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< Um..."life, liberty, and the pursuit of happiness" are listed as
'inalienable rights' in the Declaration of Independence, and are therefore
not considered law in the US, as the Constitution and its amendments (The
"Bill of Rights" are technically the first several amendments to the
Speaking as an outsider, if these are inalienable rights, how can you
justify imprisonment and the death penalty? It would seem that you give your
law makers the right to alienate these rights for those who break the laws
they make. If this is the case, those rights are not inalienable.
Don't get me wrong, I am not suggesting that all prisoners should be
released (though personally I do find the death penalty dubious). I believe
in the rule of law. I believe that rights come as a result of our fulfilling
our obligations to the society we live in. In return, that society provides
a helping hand when we are down and protection, as far as possible, from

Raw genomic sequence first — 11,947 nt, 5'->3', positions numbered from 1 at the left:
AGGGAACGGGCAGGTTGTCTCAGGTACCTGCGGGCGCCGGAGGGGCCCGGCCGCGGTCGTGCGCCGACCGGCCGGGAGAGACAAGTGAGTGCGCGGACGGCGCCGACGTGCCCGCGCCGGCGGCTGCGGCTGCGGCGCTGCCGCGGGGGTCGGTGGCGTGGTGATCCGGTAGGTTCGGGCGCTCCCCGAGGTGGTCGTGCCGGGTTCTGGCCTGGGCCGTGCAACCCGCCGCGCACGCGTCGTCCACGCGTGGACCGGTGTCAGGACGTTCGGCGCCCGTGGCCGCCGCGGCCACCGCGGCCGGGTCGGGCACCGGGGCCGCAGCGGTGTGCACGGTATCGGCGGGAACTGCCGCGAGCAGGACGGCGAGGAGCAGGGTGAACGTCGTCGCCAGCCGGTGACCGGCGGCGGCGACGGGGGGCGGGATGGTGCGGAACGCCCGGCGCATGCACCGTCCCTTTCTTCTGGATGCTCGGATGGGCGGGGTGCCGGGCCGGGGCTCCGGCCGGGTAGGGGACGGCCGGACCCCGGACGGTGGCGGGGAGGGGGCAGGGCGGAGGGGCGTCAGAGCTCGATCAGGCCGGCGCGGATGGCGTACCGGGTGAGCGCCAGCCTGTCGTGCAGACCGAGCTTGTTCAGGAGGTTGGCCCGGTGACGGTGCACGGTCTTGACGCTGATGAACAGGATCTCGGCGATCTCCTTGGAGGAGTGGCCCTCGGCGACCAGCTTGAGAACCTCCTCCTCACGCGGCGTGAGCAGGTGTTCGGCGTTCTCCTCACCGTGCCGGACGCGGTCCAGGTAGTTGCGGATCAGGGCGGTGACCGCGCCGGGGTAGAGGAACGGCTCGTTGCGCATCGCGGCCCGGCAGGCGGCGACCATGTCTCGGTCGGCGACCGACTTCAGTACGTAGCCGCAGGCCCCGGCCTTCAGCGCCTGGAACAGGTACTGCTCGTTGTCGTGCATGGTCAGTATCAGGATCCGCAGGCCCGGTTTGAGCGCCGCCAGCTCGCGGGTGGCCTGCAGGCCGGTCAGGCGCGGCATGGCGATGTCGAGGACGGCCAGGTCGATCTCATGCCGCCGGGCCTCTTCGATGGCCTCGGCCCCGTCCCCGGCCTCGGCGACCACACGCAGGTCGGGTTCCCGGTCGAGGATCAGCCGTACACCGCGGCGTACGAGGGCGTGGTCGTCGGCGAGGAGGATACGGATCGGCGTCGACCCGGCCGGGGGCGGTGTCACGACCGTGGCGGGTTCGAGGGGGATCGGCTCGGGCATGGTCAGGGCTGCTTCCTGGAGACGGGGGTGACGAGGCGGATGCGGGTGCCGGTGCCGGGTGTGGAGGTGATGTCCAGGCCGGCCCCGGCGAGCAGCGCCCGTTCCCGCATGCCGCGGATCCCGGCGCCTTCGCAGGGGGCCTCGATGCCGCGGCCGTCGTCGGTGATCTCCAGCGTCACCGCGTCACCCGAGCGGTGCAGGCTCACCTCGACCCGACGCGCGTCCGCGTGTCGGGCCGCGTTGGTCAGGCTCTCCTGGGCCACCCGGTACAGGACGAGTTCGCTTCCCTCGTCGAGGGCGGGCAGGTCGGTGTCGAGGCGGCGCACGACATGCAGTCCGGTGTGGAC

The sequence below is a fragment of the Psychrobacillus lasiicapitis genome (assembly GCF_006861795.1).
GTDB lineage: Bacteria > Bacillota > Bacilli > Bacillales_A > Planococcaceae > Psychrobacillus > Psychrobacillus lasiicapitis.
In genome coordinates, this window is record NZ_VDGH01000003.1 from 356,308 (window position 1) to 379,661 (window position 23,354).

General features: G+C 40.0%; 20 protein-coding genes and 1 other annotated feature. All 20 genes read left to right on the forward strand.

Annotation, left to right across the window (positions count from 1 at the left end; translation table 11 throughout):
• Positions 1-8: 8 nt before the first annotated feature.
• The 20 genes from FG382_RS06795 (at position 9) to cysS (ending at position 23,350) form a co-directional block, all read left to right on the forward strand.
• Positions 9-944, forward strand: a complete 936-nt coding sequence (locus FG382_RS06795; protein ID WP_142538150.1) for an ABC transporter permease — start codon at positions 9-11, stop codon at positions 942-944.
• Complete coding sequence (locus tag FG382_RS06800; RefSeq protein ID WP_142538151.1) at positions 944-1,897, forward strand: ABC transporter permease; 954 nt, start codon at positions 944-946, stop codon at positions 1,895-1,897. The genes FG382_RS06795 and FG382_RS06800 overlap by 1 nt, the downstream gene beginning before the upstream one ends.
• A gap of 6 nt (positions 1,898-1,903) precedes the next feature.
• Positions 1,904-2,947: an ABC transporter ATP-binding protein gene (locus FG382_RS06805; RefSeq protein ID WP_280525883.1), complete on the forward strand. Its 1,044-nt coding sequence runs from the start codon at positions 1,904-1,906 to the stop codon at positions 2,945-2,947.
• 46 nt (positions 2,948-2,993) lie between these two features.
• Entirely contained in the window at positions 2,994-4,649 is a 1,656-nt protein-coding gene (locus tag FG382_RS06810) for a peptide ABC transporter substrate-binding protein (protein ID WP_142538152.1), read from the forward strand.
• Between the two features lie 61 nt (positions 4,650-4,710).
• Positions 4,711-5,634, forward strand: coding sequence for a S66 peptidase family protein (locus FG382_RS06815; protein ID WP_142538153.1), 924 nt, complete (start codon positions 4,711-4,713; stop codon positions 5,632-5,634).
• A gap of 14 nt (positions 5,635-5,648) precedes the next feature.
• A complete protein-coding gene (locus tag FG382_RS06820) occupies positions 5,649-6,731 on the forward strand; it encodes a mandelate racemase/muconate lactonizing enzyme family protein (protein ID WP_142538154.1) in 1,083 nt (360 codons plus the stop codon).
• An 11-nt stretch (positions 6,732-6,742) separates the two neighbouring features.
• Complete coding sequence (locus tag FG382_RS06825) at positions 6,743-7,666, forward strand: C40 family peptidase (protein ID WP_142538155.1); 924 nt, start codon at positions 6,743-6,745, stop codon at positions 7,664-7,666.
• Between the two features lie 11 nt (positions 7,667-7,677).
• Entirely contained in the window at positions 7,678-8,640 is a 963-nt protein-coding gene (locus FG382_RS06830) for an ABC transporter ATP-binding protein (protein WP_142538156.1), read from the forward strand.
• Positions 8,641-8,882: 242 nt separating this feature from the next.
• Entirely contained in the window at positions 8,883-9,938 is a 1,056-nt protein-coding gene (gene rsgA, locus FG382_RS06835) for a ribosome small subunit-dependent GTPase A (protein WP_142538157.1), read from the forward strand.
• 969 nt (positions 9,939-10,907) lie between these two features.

harm. The responsibilities come first.
The only truly free man would have the world to himself, and even then he is
limited by the boundaries of the planet and the impositions of nature. Our
freedoms are a balance of obligations between us and society. If we have
fulfilled society's expectations of us to be an upright and law-abiding
citizen and to treat our fellow citizens with respect, we can expect society
to help us out with unemployment benefits and the like.
Note I have not mentioned the need to work. Society only expects us to
contribute our labour for a certain part of our life. During the early part
of life, we are expected to learn how to fulfil later societal expectations.
Society provides the resources for us to learn. The middle part of life is
when we are expected to contribute our labour but when we can expect help
when we are unable to contribute for reasons beyond our immediate control.
In the later part of life, society does not expect us to contribute labour
though we are expected to have done our best to provide the resources to
support us during this period during the middle part of our life.
Thus, I would suggest there are no rights, duties or obligations; only
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